There have been a lot of crush capacity expansions announced for North America of late, but none reported for Argentina, neither for Brazil, noted Morris.

This projected expanded crush capacity is repositioning the US crush industry, putting it on a more competitive footing globally to compete for the destination soybean meal business, he said.

I think we will be a heavier meal exporter in five years [time] than we are today. I think that needs to happen as a result of the crush expansions as they come online. Whether that comes straight out of soybean exports will depend on what the yields do between now and then, and do we grow a bigger crop to allow us to do both?  

“As crush rates go up and our bean exports have the potential to come down, then you'd expect trade flows would reconfigure. Maybe Brazil or maybe Argentina becomes a bigger supplier of beans to China or the rest of the world. But for me, the one thing is for sure, we're going to be a bigger meal exporter going forward. What that means in relation to beans is going to depend on bean acres, bean yields and overall global demand for soybean flows.”

Business resilience

Given the ongoing volatility in commodities, ADM has done a lot over the past few years to improve the business model, said Morris.

Our clear focus was on trying to create more repeatable earnings, less volatility in earnings profile... increasing the velocity of our trade flows but doing it with a smaller net risk position.”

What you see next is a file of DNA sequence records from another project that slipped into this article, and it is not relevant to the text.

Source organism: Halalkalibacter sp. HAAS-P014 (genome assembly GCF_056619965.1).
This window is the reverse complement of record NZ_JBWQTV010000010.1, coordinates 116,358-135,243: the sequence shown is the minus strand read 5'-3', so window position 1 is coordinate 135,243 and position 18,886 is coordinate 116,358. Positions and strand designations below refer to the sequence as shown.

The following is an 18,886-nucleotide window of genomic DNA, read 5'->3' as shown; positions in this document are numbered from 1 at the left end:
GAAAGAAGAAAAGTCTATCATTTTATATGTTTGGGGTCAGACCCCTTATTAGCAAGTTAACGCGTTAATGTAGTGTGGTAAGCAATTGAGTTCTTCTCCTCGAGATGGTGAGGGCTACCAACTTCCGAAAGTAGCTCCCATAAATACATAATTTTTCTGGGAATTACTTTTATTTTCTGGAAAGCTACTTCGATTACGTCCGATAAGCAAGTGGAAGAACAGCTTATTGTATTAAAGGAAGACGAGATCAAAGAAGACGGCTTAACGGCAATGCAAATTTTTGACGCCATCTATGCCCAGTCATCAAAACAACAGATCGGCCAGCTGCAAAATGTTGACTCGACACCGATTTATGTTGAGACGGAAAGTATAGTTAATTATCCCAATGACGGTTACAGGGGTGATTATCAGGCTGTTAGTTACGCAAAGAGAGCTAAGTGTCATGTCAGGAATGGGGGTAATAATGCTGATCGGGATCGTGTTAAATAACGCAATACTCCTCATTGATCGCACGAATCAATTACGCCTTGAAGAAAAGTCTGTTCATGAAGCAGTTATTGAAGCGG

“The work we have done over the past several years has helped us to navigate a global pandemic, it has helped us navigate Hurricane Ida in New Orleans, it has helped us navigate droughts in South America and in other parts of the world. It is going to help us navigate the unrest that is happening in Ukraine today. It is the resiliency of the model and the way that we operate it.”

Emissions reduction

Sustainability has become front and center in a lot of conversations that ADM has as it relates to the company's value chain, said Morris.

And ADM's goal to reduce its Scope 3 GHG emissions 25% by 2035, announced in December 2021, was a call to action for the organization, he remarked.

“When you think about where carbon gets created in the entire ag supply chain, 75% gets created on the farm. The rest of it happens through the supply chain – in processing and distribution. And so if you're going to really try to drive change across the ag supply chain, you have to have an influence on farming practices, which means you have to have the right incentives around that, too.

“So we've got lots of energy in the organization today around trying to leverage our network to incentivize farmers to do things like no-till, cover crops, etc.

“But importantly then, that also gives us an opportunity across all three business units to think about going to market with new products. Climate-smart products, environmentally-friendly products, products that could be represented as helping our customers live up to their Scope 3 reductions, because it all starts on the farm.

“So yes, we have to have a very deliberate focus and effort on trying to drive change on the farm.”

But the company also has to be able to quantify all that and calculate what that means for its customers who are making significant commitments to reduce their Scope 3 emissions by 2030, said Morris.

And that timeline is only eight crop cycles away, he stressed.

So how long can you wait before actually starting to drive change at the farmgate?

“There's a lot to make it happen. There's education, there's incentives. There's a whole lot of extra work that's involved. And it takes government action to - or government incentives, sometimes, to get the ball rolling.”